56 AS SDA SCE Tirana 592, sf. 7, “L'attività scolastica italiana in Albania negli anni scolastici 43/44 e 44/45.” Various documents of the Circolo Garibaldi actually use the name Circolo Democratico Popolare Italiano “Giuseppe Garibaldi.” See, for instance, AQSH, Circolo Garibaldi (CG), dosja 95, viti 95, “Celebrazione liberazione Italia del Nord,” 27 Apr. 1945. One document states that the Gruppo Democratico Popolare Italiano originated in the days following the liberation of Tirana, when Enrico Danek, Gioacchino Magnoni, and Ugo Merola contacted the command of the Gramsci Battalion. “The men of the Gruppo Democratico Popolare immediately had a notable part to play in the functioning of the Circolo Garibaldi.” AQSH, CG, dosja 52, viti 1945, “Verbale,” 3 Aug. 1945. AQSH, CG, dosja 14, viti 1944, contains lists of contributions made by Italian companies to both the Comitato Antifascista Italiano and the Circolo Garibaldi in December 1944. Seventy-four companies donated money, revealing the wide range of Italian commercial interests still present in Albania at that time.
57 AQSH, CG, dosja 1, viti 1944, Seduta del 9 Dec. 1944.
58 AQSH, CG, dosja 2, viti 1944, Gregorio Pirro, 14 Dec. 1944.
59 On the establishment of a canteen for those in need, see AQSH, CG, dosja 15, viti 1944, “Oggetto: Conv. Mensa,” 30 Dec. 1944. AQSH, CG, dosja 45, viti 1944, contains several documents outlining the creation of a kitchen for transiting soldiers and civilians. On aid to an Italian woman married to an Albanian man, see AQSH, CG, dosja 16, viti 1944, letter of 27 Dec. 1944.
60 See the letter from the “Comitato Assistenza fra Italiani in Scutari,” 9 Dec. 1944, contained in AQSH, CG, dosja 3, viti 1944.
61 Bruschi, Dal Po all'Albania, 40.
62 AQSH, CG, dosja 14, viti 1944 (lists of contributions). Also AQSH, CG, dosja 28, viti 1944, 29 Oct. 1944, refers to the “help provided on the generous initiative of a woman, well known to many of you, and the generosity of contributors” in providing recreational possibilities for Italian comrades who had returned from the partisan campaign. One letter of thanks from Circolo President Gregorio Pirrò (dated January 1945) referenced clothing donated by the Bulgarian Vice Consul. On this, see AQSH, CG, dosja 65, viti 1945, Pirro to Bellei-Ditta Siderurgica, 5 Jan. 1945.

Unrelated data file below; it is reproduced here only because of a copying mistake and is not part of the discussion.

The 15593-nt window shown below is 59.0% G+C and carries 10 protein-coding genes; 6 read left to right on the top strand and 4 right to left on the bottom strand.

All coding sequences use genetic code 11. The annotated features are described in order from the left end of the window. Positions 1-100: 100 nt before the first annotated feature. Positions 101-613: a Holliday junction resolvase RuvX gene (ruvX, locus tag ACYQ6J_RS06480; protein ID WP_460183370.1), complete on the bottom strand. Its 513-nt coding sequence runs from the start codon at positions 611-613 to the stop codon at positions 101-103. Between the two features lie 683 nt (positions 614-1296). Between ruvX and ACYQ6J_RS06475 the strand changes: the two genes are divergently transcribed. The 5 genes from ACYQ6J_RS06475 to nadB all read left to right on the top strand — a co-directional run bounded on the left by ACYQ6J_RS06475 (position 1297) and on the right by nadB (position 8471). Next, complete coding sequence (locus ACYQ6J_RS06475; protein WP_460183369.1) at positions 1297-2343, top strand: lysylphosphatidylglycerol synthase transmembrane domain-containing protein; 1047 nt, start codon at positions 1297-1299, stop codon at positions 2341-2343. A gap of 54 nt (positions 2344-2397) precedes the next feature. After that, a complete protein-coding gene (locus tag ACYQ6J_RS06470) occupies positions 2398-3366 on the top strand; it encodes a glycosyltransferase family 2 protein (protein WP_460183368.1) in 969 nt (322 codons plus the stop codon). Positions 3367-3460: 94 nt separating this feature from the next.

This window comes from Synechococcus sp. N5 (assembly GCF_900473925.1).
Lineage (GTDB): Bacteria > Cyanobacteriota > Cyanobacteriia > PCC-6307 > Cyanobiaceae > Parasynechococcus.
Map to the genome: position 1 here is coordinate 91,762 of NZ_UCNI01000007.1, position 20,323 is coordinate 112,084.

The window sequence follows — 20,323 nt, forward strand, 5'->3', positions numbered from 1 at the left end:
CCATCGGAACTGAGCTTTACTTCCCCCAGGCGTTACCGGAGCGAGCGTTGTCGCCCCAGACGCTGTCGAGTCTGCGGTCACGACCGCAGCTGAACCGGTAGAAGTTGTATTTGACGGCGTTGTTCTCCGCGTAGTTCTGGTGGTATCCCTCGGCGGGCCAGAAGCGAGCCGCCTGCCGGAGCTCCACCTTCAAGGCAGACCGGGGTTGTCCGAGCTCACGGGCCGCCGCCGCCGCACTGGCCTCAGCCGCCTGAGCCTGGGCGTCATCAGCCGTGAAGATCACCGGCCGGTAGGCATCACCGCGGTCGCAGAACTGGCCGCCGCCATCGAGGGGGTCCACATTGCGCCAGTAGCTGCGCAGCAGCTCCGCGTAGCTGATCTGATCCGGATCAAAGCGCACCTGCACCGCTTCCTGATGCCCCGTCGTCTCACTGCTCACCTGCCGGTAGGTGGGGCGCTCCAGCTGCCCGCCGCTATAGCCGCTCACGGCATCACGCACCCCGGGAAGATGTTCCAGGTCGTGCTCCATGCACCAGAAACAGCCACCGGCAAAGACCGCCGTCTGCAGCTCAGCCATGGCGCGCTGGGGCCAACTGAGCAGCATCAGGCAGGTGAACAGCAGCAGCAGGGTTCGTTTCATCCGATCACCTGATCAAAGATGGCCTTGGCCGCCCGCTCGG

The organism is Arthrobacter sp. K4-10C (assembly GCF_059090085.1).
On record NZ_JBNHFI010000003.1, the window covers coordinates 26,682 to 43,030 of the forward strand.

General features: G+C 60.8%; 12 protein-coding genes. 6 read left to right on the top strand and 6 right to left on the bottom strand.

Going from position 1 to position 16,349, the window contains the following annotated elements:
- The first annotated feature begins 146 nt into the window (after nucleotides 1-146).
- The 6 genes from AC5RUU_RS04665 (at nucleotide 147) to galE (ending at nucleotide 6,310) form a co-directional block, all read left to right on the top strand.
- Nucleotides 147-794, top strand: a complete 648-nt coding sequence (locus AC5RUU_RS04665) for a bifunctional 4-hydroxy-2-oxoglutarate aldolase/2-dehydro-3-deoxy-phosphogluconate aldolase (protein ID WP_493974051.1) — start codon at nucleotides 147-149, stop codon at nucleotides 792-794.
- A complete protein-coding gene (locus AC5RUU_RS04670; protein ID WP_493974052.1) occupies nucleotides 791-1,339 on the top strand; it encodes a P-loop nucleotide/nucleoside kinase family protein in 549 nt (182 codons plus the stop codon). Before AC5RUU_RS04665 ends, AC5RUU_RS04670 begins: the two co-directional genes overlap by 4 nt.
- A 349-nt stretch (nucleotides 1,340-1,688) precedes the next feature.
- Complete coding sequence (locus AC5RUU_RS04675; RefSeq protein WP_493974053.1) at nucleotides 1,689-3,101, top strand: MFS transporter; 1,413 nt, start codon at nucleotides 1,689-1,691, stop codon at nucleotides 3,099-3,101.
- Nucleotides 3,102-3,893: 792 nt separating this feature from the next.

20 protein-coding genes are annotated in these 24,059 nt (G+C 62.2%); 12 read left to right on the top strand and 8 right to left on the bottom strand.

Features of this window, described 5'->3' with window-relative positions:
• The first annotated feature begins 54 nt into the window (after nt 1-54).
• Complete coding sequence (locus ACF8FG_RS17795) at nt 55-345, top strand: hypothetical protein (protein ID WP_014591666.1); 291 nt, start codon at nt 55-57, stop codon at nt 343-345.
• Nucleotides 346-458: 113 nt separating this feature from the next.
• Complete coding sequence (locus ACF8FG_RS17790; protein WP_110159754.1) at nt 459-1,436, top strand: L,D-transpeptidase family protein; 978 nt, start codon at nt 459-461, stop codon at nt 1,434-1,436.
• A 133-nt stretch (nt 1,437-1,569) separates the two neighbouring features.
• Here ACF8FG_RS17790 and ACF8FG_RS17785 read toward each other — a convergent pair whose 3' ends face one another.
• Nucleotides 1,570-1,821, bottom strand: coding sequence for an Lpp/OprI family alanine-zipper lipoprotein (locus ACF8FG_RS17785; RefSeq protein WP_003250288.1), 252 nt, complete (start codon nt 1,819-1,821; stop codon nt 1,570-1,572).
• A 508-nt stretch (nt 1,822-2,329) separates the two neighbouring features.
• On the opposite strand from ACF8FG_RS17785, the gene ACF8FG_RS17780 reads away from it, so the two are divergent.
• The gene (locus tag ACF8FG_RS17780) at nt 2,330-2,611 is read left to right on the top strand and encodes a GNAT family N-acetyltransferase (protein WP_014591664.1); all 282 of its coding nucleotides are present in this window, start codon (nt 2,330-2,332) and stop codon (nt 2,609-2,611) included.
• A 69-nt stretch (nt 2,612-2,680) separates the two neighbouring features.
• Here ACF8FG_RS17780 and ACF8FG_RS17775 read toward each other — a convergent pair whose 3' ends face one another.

63 On this, see various documents in ASDMAE AP 1946–50 Albania b. 3: letter of Gennaro Imondi, 3 Apr. 1946; letter of Eliseo Canavese, 8 Aug. 1946; letter of Gioacchino Magnoni to Ugo Turcato, 5 Aug. 1946; letter of Ugo Turcato to MAE, “Fondi assistenza a disposizione della Missione Italiana in Albania,” 16 Aug. 1946.
64 ASDMAE AP 1946–50 Albania b. 3, Magnoni to Turcato, 5 Aug. 1946.
65 ASDMAE AP 1946–50 Albania b. 2, “Memorandum per l'U.N.R.R.A.,” 23 Feb. 1946. As Italians repatriated in 1946, the Italian government sought to identify those who had collaborated with the Albanians to the detriment of fellow Italians. See, for example, ASDMAE AP 1946–50 Albania b. 3, Telespresso, “Italiani accusatori di connazionali,” 5 Jan. 1946; also letter of Piceci and Scalo, 1 Oct. 1946.
66 AQSH, CG, dosja 1, viti 1944, Seduta 9 Dec. 1944.
67 AQSH, CG, dosja 164, viti 1945.
68 See the letter of 5 January 1946 and the request for mercy for four imprisoned Italians, in AQSH, CG, dosja 81, viti 1945.
69 AQSH, CG, dosja 66, viti 1945, letter of 1 Oct. 1945.